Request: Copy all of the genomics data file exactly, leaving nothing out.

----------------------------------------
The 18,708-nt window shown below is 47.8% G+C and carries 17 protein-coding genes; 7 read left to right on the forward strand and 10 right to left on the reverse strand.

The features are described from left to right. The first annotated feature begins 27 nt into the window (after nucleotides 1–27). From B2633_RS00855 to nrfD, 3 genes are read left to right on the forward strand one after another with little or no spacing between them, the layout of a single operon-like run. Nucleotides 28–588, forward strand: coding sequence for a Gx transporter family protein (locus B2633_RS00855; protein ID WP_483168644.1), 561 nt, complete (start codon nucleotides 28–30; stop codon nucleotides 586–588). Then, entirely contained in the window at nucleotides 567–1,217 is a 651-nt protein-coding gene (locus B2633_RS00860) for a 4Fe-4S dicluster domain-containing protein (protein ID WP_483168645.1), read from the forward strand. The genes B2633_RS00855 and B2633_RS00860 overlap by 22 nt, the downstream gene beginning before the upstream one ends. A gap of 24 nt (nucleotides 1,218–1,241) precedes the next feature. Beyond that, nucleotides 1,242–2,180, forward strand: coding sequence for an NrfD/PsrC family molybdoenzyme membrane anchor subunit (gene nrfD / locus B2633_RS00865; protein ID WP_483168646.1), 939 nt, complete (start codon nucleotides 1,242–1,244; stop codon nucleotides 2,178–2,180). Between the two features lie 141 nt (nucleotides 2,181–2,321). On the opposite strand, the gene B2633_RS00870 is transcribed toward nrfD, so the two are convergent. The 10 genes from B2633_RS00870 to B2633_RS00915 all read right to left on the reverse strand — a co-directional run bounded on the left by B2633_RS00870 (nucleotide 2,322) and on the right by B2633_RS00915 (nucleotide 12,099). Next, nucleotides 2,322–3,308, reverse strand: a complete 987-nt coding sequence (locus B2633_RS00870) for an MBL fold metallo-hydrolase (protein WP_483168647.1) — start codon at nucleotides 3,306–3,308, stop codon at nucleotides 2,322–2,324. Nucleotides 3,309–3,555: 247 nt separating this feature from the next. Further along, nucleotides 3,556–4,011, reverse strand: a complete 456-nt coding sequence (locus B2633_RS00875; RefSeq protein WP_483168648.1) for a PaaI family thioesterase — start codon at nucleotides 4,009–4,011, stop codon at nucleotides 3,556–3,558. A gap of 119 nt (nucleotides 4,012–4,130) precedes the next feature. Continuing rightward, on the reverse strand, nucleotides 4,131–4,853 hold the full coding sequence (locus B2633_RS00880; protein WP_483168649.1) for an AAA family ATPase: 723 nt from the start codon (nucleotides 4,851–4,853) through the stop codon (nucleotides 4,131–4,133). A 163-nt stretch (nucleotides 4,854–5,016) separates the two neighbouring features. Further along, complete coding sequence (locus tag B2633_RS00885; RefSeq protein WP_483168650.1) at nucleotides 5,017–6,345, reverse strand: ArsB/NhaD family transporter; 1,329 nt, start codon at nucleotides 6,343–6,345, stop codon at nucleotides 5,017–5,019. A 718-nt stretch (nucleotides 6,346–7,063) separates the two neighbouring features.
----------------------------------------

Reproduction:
The 18,708-nt window shown below is 47.8% G+C and carries 17 protein-coding genes; 7 read left to right on the forward strand and 10 right to left on the reverse strand.

The features are described from left to right. The first annotated feature begins 27 nt into the window (after nucleotides 1–27). From B2633_RS00855 to nrfD, 3 genes are read left to right on the forward strand one after another with little or no spacing between them, the layout of a single operon-like run. Nucleotides 28–588, forward strand: coding sequence for a Gx transporter family protein (locus B2633_RS00855; protein ID WP_483168644.1), 561 nt, complete (start codon nucleotides 28–30; stop codon nucleotides 586–588). Then, entirely contained in the window at nucleotides 567–1,217 is a 651-nt protein-coding gene (locus B2633_RS00860) for a 4Fe-4S dicluster domain-containing protein (protein ID WP_483168645.1), read from the forward strand. The genes B2633_RS00855 and B2633_RS00860 overlap by 22 nt, the downstream gene beginning before the upstream one ends. A gap of 24 nt (nucleotides 1,218–1,241) precedes the next feature. Beyond that, nucleotides 1,242–2,180, forward strand: coding sequence for an NrfD/PsrC family molybdoenzyme membrane anchor subunit (gene nrfD / locus B2633_RS00865; protein ID WP_483168646.1), 939 nt, complete (start codon nucleotides 1,242–1,244; stop codon nucleotides 2,178–2,180). Between the two features lie 141 nt (nucleotides 2,181–2,321). On the opposite strand, the gene B2633_RS00870 is transcribed toward nrfD, so the two are convergent. The 10 genes from B2633_RS00870 to B2633_RS00915 all read right to left on the reverse strand — a co-directional run bounded on the left by B2633_RS00870 (nucleotide 2,322) and on the right by B2633_RS00915 (nucleotide 12,099). Next, nucleotides 2,322–3,308, reverse strand: a complete 987-nt coding sequence (locus B2633_RS00870) for an MBL fold metallo-hydrolase (protein WP_483168647.1) — start codon at nucleotides 3,306–3,308, stop codon at nucleotides 2,322–2,324. Nucleotides 3,309–3,555: 247 nt separating this feature from the next. Further along, nucleotides 3,556–4,011, reverse strand: a complete 456-nt coding sequence (locus B2633_RS00875; RefSeq protein WP_483168648.1) for a PaaI family thioesterase — start codon at nucleotides 4,009–4,011, stop codon at nucleotides 3,556–3,558. A gap of 119 nt (nucleotides 4,012–4,130) precedes the next feature. Continuing rightward, on the reverse strand, nucleotides 4,131–4,853 hold the full coding sequence (locus B2633_RS00880; protein WP_483168649.1) for an AAA family ATPase: 723 nt from the start codon (nucleotides 4,851–4,853) through the stop codon (nucleotides 4,131–4,133). A 163-nt stretch (nucleotides 4,854–5,016) separates the two neighbouring features. Further along, complete coding sequence (locus tag B2633_RS00885; RefSeq protein WP_483168650.1) at nucleotides 5,017–6,345, reverse strand: ArsB/NhaD family transporter; 1,329 nt, start codon at nucleotides 6,343–6,345, stop codon at nucleotides 5,017–5,019. A 718-nt stretch (nucleotides 6,346–7,063) separates the two neighbouring features.